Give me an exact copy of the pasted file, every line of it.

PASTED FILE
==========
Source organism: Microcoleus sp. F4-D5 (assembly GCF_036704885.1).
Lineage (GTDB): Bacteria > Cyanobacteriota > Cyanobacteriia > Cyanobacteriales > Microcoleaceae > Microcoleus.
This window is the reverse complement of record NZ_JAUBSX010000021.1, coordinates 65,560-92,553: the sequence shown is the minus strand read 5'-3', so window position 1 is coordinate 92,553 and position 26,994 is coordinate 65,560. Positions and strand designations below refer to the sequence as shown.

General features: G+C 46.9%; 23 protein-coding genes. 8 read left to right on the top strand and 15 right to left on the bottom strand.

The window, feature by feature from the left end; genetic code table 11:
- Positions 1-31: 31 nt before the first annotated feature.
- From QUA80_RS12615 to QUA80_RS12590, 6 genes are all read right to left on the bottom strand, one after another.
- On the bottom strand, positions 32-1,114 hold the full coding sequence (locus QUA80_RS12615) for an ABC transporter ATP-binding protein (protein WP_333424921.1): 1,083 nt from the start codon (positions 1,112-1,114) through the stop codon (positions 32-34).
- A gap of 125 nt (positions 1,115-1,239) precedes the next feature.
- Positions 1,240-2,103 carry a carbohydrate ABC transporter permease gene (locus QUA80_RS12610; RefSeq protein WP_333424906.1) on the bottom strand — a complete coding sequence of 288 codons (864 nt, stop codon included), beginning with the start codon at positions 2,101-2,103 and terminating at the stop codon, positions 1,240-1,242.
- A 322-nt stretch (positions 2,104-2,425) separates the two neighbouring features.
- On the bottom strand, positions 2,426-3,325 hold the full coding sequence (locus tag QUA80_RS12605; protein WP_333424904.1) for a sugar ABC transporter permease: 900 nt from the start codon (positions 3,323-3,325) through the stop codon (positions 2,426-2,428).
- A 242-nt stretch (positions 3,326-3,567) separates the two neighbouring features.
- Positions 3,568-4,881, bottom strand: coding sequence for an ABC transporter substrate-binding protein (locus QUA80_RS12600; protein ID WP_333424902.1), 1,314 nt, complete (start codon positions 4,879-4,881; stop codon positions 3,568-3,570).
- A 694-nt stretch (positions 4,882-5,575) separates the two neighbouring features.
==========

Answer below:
Source organism: Microcoleus sp. F4-D5 (assembly GCF_036704885.1).
Lineage (GTDB): Bacteria > Cyanobacteriota > Cyanobacteriia > Cyanobacteriales > Microcoleaceae > Microcoleus.
This window is the reverse complement of record NZ_JAUBSX010000021.1, coordinates 65,560-92,553: the sequence shown is the minus strand read 5'-3', so window position 1 is coordinate 92,553 and position 26,994 is coordinate 65,560. Positions and strand designations below refer to the sequence as shown.

General features: G+C 46.9%; 23 protein-coding genes. 8 read left to right on the top strand and 15 right to left on the bottom strand.

The window, feature by feature from the left end; genetic code table 11:
- Positions 1-31: 31 nt before the first annotated feature.
- From QUA80_RS12615 to QUA80_RS12590, 6 genes are all read right to left on the bottom strand, one after another.
- On the bottom strand, positions 32-1,114 hold the full coding sequence (locus QUA80_RS12615) for an ABC transporter ATP-binding protein (protein WP_333424921.1): 1,083 nt from the start codon (positions 1,112-1,114) through the stop codon (positions 32-34).
- A gap of 125 nt (positions 1,115-1,239) precedes the next feature.
- Positions 1,240-2,103 carry a carbohydrate ABC transporter permease gene (locus QUA80_RS12610; RefSeq protein WP_333424906.1) on the bottom strand — a complete coding sequence of 288 codons (864 nt, stop codon included), beginning with the start codon at positions 2,101-2,103 and terminating at the stop codon, positions 1,240-1,242.
- A 322-nt stretch (positions 2,104-2,425) separates the two neighbouring features.
- On the bottom strand, positions 2,426-3,325 hold the full coding sequence (locus tag QUA80_RS12605; protein WP_333424904.1) for a sugar ABC transporter permease: 900 nt from the start codon (positions 3,323-3,325) through the stop codon (positions 2,426-2,428).
- A 242-nt stretch (positions 3,326-3,567) separates the two neighbouring features.
- Positions 3,568-4,881, bottom strand: coding sequence for an ABC transporter substrate-binding protein (locus QUA80_RS12600; protein ID WP_333424902.1), 1,314 nt, complete (start codon positions 4,879-4,881; stop codon positions 3,568-3,570).
- A 694-nt stretch (positions 4,882-5,575) separates the two neighbouring features.